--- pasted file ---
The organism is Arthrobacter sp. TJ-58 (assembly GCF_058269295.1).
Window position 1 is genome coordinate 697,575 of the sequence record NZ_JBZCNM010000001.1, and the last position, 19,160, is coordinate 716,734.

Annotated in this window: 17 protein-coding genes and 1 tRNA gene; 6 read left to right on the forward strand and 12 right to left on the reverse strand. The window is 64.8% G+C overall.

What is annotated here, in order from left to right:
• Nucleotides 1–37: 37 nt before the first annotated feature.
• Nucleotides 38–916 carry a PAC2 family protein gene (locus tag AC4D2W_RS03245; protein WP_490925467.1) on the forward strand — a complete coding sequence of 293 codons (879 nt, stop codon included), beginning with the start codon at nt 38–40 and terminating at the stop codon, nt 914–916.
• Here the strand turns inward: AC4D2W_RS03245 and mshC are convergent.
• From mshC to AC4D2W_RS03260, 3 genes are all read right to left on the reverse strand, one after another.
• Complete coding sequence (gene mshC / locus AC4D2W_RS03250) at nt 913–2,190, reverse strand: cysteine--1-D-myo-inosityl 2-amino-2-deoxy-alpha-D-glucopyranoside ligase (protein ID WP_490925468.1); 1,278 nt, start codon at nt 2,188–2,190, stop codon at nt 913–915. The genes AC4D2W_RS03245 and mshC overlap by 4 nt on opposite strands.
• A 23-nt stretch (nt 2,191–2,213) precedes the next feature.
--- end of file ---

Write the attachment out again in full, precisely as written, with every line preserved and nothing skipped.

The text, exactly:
The organism is Arthrobacter sp. TJ-58 (assembly GCF_058269295.1).
Window position 1 is genome coordinate 697,575 of the sequence record NZ_JBZCNM010000001.1, and the last position, 19,160, is coordinate 716,734.

Annotated in this window: 17 protein-coding genes and 1 tRNA gene; 6 read left to right on the forward strand and 12 right to left on the reverse strand. The window is 64.8% G+C overall.

What is annotated here, in order from left to right:
• Nucleotides 1–37: 37 nt before the first annotated feature.
• Nucleotides 38–916 carry a PAC2 family protein gene (locus tag AC4D2W_RS03245; protein WP_490925467.1) on the forward strand — a complete coding sequence of 293 codons (879 nt, stop codon included), beginning with the start codon at nt 38–40 and terminating at the stop codon, nt 914–916.
• Here the strand turns inward: AC4D2W_RS03245 and mshC are convergent.
• From mshC to AC4D2W_RS03260, 3 genes are all read right to left on the reverse strand, one after another.
• Complete coding sequence (gene mshC / locus AC4D2W_RS03250) at nt 913–2,190, reverse strand: cysteine--1-D-myo-inosityl 2-amino-2-deoxy-alpha-D-glucopyranoside ligase (protein ID WP_490925468.1); 1,278 nt, start codon at nt 2,188–2,190, stop codon at nt 913–915. The genes AC4D2W_RS03245 and mshC overlap by 4 nt on opposite strands.
• A 23-nt stretch (nt 2,191–2,213) precedes the next feature.